Infection occurs through intimate contact, that is, HPV is transmitted through sexual contact or through close bodily contact without direct sexual intercourse. There have also been cases when the disease was transmitted through personal hygiene items – a towel, a washcloth.

It is noteworthy that infection does not always occur with a single contact. But the longer the time of intimacy, the higher the chance of infection. A prerequisite for the penetration of the virus into the body are skin microtrauma. It is through defects in the skin and mucous membranes that “transmission” occurs.

It is important that the use of a condom during intercourse prevents infection with sexually transmitted diseases. But against HPV, latex protection is powerless, since the rubber product does not cover all the contact areas of intimate areas during intercourse.

Clinical course

Once in the body, HPV can remain inactive for a long time. In this case, a person is a carrier, but he himself does not show symptoms of the disease.

The activity of the virus is directly related to the state of human immunity. With good internal protection, the incubation period can take several years. As soon as a person gets sick, finds himself in a state of prolonged emotional discomfort or prolonged physical exertion, the virus is activated and manifests itself in chaotic cell division. So in intimate areas, genital warts appear.

Skin pathology can appear not only directly at the site of infection. The disease involves nearby areas – the vulva in women, the head of the penis and groin in men, the perineum, anus.

The clinical picture of the disease is directly related to the immune system of a particular person. The weaker the body’s defenses, the more free HPV feels. In advanced cases, the growths cover the entire anal area, for example, they can be involved in pathological processes in women not only the large and small labia, but also the vagina. In men, the disease moves from the perianal region to the rectum.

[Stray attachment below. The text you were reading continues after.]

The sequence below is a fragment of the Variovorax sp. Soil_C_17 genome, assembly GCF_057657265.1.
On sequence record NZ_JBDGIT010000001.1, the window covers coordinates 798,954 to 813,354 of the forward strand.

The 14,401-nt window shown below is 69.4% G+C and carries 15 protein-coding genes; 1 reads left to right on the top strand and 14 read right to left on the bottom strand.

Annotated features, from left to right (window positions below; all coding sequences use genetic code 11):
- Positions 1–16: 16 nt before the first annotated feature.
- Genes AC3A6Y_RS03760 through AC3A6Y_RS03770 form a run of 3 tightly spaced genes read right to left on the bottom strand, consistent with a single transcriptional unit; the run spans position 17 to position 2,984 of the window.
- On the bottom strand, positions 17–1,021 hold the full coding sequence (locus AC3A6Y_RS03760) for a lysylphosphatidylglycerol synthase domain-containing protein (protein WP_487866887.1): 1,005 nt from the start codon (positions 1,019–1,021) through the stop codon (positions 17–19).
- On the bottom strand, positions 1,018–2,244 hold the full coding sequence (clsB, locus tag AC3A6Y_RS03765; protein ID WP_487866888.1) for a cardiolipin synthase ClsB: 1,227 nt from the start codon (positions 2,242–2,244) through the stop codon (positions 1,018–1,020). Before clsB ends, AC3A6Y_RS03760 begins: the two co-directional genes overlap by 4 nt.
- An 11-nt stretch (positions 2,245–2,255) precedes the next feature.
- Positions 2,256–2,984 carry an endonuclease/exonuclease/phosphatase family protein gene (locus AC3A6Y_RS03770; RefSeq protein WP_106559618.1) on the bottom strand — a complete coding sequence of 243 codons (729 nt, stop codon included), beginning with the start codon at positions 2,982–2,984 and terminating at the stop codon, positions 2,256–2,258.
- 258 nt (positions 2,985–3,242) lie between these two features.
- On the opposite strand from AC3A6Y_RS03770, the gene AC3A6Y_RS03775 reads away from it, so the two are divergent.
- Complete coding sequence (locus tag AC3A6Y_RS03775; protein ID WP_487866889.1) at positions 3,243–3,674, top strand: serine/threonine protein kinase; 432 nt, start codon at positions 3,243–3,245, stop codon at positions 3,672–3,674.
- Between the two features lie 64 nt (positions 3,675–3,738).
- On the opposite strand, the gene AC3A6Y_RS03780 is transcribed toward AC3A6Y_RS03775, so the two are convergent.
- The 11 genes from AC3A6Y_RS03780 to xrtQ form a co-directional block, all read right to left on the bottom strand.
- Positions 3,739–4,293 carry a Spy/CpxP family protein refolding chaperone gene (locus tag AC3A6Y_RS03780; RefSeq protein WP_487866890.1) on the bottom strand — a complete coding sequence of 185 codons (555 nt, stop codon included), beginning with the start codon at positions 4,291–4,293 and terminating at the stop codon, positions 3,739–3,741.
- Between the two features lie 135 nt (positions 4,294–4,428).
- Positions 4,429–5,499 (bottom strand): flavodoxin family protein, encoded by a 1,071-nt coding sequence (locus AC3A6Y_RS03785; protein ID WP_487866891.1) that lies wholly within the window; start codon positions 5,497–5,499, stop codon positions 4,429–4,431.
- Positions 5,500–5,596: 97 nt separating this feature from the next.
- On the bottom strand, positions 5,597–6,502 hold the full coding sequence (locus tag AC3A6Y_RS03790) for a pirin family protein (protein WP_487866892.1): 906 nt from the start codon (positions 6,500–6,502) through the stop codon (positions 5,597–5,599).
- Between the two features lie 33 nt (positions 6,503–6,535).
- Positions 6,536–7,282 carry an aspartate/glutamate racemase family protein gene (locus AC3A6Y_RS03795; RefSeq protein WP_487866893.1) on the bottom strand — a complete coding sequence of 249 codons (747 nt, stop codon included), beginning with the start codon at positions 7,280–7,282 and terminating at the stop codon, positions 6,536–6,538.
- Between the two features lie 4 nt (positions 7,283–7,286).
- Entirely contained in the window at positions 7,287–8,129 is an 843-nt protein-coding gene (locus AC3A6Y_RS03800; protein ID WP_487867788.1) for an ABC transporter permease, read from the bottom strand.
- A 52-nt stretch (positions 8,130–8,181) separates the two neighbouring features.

Unfortunately, it is impossible to obtain permanent immunity from the disease or cure HPV forever. And although modern medicine offers HPV vaccines today, such a measure is not a 100% guarantee of protection against infection.

Genital warts in women: symptoms

As already mentioned, skin areas affected by genital warts look extremely unattractive. Growths appear on the skin of the genital organs. This causes emotional discomfort. With active growth, intimate warts can make it difficult to carry out hygiene procedures, cause itching, and bleed. Some tumors grow so large that they cause difficulty urinating. That is why it is mandatory to remove genital warts when they are detected.

It is very important that during pregnancy the virus can pass from mother to child. Such cases are infrequent, but the risks are present. Therefore, pregnant women are strongly advised to carefully monitor the condition of the skin, so that at the first signs of pathology, contact a specialist.

Genital warts in men: symptoms

Most often, in men, HPV lesions become several parts of the body at once. Colonies of warts are diagnosed on the penis, scrotum, anus. As a rule, these are not single growths, but numerous formations that are located very close to each other. The growths on the rectum can cause problems with bowel movements.

How is the diagnosis carried out?

Genital warts of the genitals, perineum and anus are easily diagnosed by a specialist during a visual examination. If the doctor has noticed signs of degeneration of formations or the condition of the skin is in doubt, he can use a dermatoscope or resort to laboratory tests of skin samples to clarify the diagnosis.

To determine the extent of damage to internal zones, specialists use instrumental or hardware techniques. Although the virus that rewards a carrier with genital warts rarely has oncogenic potential, women are offered cytology of tissue samples from the cervix. This allows you to identify the type of HPV.

How to treat genital warts?

Many people, embarrassed by the location of warts, do not go to a specialized institution, but try to get rid of the problem with folk remedies at home. They get “recipes” for how to remove genital warts from dubious sources.

The use of aggressive ointments and liquid products containing celandine juice is highly likely not to give the desired result. But a skin burn to a person is guaranteed. And, importantly, you can only deal with external warts on your own. If the location of genital warts is internal, then it is impossible to get rid of them without the use of special equipment, without risking health and even life.

In the clinic, the treatment of genital warts in men and women involves the removal of growths with a laser, the appointment of tablets to the patient that increase immunity and reduce the activity of the virus. And although there is no cure for HPV, an integrated approach to the fight against the disease helps to achieve stable long-term remission.